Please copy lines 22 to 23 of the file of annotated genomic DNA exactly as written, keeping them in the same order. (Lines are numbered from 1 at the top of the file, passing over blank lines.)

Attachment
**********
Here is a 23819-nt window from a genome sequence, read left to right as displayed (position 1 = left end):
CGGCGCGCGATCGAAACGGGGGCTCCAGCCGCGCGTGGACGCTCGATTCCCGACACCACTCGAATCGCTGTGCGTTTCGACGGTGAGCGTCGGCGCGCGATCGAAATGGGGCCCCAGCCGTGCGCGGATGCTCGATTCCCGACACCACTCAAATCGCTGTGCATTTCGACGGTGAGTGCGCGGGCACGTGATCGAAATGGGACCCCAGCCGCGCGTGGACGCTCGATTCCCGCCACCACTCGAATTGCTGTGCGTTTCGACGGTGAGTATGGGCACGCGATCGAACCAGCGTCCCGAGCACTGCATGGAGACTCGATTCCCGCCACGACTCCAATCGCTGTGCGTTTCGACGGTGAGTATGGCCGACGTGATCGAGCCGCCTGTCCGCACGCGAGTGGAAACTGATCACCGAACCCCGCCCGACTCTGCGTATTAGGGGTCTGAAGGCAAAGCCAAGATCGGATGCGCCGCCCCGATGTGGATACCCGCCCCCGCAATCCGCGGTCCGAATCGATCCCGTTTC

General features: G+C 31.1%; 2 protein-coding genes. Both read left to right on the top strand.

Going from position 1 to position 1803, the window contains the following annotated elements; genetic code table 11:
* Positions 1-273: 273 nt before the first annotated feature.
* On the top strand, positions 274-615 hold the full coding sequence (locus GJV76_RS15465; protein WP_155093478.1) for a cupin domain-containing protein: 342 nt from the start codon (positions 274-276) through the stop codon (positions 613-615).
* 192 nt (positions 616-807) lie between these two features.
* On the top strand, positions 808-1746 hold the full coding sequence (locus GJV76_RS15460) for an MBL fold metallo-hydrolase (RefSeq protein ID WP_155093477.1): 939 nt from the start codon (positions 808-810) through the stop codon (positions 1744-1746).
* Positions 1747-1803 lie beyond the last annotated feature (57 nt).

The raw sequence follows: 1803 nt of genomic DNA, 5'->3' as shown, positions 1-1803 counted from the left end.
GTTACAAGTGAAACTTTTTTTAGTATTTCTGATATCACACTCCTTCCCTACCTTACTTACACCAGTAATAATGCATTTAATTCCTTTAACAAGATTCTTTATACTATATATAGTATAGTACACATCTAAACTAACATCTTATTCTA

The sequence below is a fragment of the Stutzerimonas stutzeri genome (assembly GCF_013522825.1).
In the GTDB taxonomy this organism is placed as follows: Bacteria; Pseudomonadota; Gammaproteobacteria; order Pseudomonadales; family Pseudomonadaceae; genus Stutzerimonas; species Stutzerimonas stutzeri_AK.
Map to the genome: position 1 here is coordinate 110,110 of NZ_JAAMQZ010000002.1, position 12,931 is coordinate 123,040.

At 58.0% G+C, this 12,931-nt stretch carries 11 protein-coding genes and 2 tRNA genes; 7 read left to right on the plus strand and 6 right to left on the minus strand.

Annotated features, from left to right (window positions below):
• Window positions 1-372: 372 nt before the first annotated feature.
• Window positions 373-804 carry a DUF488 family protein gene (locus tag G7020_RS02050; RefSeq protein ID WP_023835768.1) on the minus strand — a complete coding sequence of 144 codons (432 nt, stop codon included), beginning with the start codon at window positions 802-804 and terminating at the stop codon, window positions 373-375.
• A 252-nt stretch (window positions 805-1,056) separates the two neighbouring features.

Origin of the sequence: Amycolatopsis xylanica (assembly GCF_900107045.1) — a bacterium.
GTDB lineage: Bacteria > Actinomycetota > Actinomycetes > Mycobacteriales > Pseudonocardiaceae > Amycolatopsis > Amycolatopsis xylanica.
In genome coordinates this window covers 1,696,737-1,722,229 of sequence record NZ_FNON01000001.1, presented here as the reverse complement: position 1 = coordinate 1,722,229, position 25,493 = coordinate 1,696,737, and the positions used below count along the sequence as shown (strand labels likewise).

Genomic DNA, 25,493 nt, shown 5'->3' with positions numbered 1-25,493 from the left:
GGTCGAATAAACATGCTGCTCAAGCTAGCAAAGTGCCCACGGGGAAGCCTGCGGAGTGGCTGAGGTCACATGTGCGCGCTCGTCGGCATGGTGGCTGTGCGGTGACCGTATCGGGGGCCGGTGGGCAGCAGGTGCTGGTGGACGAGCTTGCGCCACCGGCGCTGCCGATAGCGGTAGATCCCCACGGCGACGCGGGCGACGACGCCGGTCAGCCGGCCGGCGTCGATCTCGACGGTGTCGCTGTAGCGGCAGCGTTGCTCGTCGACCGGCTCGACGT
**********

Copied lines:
In genome coordinates this window covers 1,696,737-1,722,229 of sequence record NZ_FNON01000001.1, presented here as the reverse complement: position 1 = coordinate 1,722,229, position 25,493 = coordinate 1,696,737, and the positions used below count along the sequence as shown (strand labels likewise).

Genomic DNA, 25,493 nt, shown 5'->3' with positions numbered 1-25,493 from the left: